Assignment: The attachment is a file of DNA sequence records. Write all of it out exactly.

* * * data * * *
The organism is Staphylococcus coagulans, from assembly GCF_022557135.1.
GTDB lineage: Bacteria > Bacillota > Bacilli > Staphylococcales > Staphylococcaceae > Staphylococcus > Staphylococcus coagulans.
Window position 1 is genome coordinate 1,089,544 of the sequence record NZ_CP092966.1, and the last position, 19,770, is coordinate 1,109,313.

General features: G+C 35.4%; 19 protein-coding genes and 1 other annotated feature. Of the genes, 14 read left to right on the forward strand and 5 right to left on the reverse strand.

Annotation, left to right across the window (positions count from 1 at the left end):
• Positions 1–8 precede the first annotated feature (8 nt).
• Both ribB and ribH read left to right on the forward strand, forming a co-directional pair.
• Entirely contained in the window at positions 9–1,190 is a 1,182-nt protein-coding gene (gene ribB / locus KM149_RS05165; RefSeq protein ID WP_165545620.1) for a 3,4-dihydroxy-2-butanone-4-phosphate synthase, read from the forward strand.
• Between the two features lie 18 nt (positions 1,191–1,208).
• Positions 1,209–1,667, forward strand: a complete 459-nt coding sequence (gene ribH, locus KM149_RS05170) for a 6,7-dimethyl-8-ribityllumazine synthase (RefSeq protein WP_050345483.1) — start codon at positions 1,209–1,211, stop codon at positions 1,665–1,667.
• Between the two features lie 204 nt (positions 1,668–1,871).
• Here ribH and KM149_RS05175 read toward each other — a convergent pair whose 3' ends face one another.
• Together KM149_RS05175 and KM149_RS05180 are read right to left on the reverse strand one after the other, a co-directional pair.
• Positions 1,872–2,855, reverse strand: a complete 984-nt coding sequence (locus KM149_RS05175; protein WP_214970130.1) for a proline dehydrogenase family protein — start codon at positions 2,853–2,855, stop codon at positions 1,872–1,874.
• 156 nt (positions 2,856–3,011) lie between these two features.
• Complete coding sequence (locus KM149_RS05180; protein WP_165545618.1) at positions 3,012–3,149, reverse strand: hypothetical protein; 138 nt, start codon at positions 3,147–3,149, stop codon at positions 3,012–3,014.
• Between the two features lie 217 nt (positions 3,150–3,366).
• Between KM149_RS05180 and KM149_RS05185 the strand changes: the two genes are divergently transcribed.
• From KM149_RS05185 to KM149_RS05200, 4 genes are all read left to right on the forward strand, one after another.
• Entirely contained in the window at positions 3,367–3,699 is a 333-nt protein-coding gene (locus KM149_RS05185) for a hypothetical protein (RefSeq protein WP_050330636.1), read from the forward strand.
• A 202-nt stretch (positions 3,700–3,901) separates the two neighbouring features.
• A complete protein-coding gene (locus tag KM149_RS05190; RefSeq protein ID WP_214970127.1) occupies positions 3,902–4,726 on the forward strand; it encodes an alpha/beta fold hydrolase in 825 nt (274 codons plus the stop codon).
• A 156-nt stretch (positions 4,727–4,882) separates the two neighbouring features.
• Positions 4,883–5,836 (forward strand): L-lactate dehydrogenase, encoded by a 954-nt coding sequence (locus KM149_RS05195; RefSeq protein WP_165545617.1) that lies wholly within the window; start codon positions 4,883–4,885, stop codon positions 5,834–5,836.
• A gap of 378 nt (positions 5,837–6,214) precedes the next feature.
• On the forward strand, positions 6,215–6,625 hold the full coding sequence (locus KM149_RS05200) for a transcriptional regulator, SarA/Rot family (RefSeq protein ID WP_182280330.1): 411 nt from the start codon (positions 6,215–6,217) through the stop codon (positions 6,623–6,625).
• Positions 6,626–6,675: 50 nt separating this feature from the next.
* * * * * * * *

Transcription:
The organism is Staphylococcus coagulans, from assembly GCF_022557135.1.
GTDB lineage: Bacteria > Bacillota > Bacilli > Staphylococcales > Staphylococcaceae > Staphylococcus > Staphylococcus coagulans.
Window position 1 is genome coordinate 1,089,544 of the sequence record NZ_CP092966.1, and the last position, 19,770, is coordinate 1,109,313.

General features: G+C 35.4%; 19 protein-coding genes and 1 other annotated feature. Of the genes, 14 read left to right on the forward strand and 5 right to left on the reverse strand.

Annotation, left to right across the window (positions count from 1 at the left end):
• Positions 1–8 precede the first annotated feature (8 nt).
• Both ribB and ribH read left to right on the forward strand, forming a co-directional pair.
• Entirely contained in the window at positions 9–1,190 is a 1,182-nt protein-coding gene (gene ribB / locus KM149_RS05165; RefSeq protein ID WP_165545620.1) for a 3,4-dihydroxy-2-butanone-4-phosphate synthase, read from the forward strand.
• Between the two features lie 18 nt (positions 1,191–1,208).
• Positions 1,209–1,667, forward strand: a complete 459-nt coding sequence (gene ribH, locus KM149_RS05170) for a 6,7-dimethyl-8-ribityllumazine synthase (RefSeq protein WP_050345483.1) — start codon at positions 1,209–1,211, stop codon at positions 1,665–1,667.
• Between the two features lie 204 nt (positions 1,668–1,871).
• Here ribH and KM149_RS05175 read toward each other — a convergent pair whose 3' ends face one another.
• Together KM149_RS05175 and KM149_RS05180 are read right to left on the reverse strand one after the other, a co-directional pair.
• Positions 1,872–2,855, reverse strand: a complete 984-nt coding sequence (locus KM149_RS05175; protein WP_214970130.1) for a proline dehydrogenase family protein — start codon at positions 2,853–2,855, stop codon at positions 1,872–1,874.
• 156 nt (positions 2,856–3,011) lie between these two features.
• Complete coding sequence (locus KM149_RS05180; protein WP_165545618.1) at positions 3,012–3,149, reverse strand: hypothetical protein; 138 nt, start codon at positions 3,147–3,149, stop codon at positions 3,012–3,014.
• Between the two features lie 217 nt (positions 3,150–3,366).
• Between KM149_RS05180 and KM149_RS05185 the strand changes: the two genes are divergently transcribed.
• From KM149_RS05185 to KM149_RS05200, 4 genes are all read left to right on the forward strand, one after another.
• Entirely contained in the window at positions 3,367–3,699 is a 333-nt protein-coding gene (locus KM149_RS05185) for a hypothetical protein (RefSeq protein WP_050330636.1), read from the forward strand.
• A 202-nt stretch (positions 3,700–3,901) separates the two neighbouring features.
• A complete protein-coding gene (locus tag KM149_RS05190; RefSeq protein ID WP_214970127.1) occupies positions 3,902–4,726 on the forward strand; it encodes an alpha/beta fold hydrolase in 825 nt (274 codons plus the stop codon).
• A 156-nt stretch (positions 4,727–4,882) separates the two neighbouring features.
• Positions 4,883–5,836 (forward strand): L-lactate dehydrogenase, encoded by a 954-nt coding sequence (locus KM149_RS05195; RefSeq protein WP_165545617.1) that lies wholly within the window; start codon positions 4,883–4,885, stop codon positions 5,834–5,836.
• A gap of 378 nt (positions 5,837–6,214) precedes the next feature.
• On the forward strand, positions 6,215–6,625 hold the full coding sequence (locus KM149_RS05200) for a transcriptional regulator, SarA/Rot family (RefSeq protein ID WP_182280330.1): 411 nt from the start codon (positions 6,215–6,217) through the stop codon (positions 6,623–6,625).
• Positions 6,626–6,675: 50 nt separating this feature from the next.